Elephant: What critics are saying about Disney documentary narrated by Meghan Markle

Clémence Michallon
YouTube / Walt Disney Studios

The first reviews are in for Elephant, the new Disneynature documentary narrated by Meghan Markle

The documentary is scheduled to start streaming on Disney+ on 3 April.

It marks Meghan’s first job since stepping back from royal duties.

Elephant will be released on the same day as Dolphin Reef, narrated by Natalie Portman.

Here is what reviewers have said so far about Elephant:

Variety

(Mixed)

“Meghan Markle does an inviting version of the wholesome but amused Disney narrator singsong as she delivers lines like, ‘Shani has already lost track of Jomo. There he is!’ [Jomo twirls his trunk around in the water like a helicopter blade.] ‘What is he doing? It’s time for a pool party!’ Which looks more like a happy mud party.” (Owen Gleiberman)

The Guardian

(3/5)

“There are some fascinating scenes and set-pieces: especially a little calf having to be rescued from one pool’s churned-up mud, and the elephants getting water by tearing the bark from the Baobab trees. But again and again, Meghan is given outrageously unverifiable things to say, such as: ‘Gaia remembers these birds leading her mother to the water….’ And Shani later supposedly ‘…looks back on all the lessons she learned from Gaia.’” (Peter Bradshaw)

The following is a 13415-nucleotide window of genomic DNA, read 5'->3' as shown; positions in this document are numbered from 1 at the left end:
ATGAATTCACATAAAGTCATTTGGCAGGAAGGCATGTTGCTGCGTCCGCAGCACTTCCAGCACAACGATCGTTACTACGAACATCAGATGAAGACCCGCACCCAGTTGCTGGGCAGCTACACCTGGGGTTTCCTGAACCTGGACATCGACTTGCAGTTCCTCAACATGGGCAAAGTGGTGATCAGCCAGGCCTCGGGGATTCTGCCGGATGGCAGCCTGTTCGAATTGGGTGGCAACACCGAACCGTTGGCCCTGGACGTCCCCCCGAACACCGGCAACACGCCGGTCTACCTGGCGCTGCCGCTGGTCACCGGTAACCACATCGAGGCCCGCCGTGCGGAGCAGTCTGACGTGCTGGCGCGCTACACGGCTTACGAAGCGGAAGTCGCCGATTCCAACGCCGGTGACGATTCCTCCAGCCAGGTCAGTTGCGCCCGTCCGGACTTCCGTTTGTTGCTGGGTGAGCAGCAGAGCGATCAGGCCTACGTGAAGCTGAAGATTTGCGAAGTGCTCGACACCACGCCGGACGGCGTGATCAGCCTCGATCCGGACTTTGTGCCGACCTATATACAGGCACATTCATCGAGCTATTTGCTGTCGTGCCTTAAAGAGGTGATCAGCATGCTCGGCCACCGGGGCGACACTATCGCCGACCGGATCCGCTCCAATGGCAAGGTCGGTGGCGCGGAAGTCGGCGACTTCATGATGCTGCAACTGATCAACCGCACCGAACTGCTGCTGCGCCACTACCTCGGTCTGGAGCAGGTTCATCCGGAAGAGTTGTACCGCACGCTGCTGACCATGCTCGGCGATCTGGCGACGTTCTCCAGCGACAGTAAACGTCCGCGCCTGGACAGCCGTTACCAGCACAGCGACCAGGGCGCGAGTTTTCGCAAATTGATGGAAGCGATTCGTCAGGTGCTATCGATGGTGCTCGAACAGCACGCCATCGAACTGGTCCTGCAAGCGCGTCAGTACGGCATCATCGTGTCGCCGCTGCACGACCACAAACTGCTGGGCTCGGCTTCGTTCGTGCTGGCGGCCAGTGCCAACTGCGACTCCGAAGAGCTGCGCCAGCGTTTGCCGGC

Empire

(3/5)

“It’s USP is that it is narrated by Suits actor Meghan Markle (here credited as Meghan, Duchess Of Sussex), her excitable tones a perfect fit for the natural-history-with-the-edges-shaved off remit.” (Ian Freer)

IndieWire

(B+)

“While Disneynature films have never shied away from the inherent danger of the outside world — the series is one of the few made for kiddie consumption that routinely features the possibility that one of its fuzzy-wuzzy lead characters will be ripped to shreds on-screen — the Duchess of Sussex’s narration keeps things light, even in the most dangerous of situations. While Meghan’s voiceover work opens the film a bit too forcefully (she mostly seems really excited to be there), she settles into an amiable, intelligent pattern soon enough, bridging the gap between entertainment and education.” (Kate Erbland)

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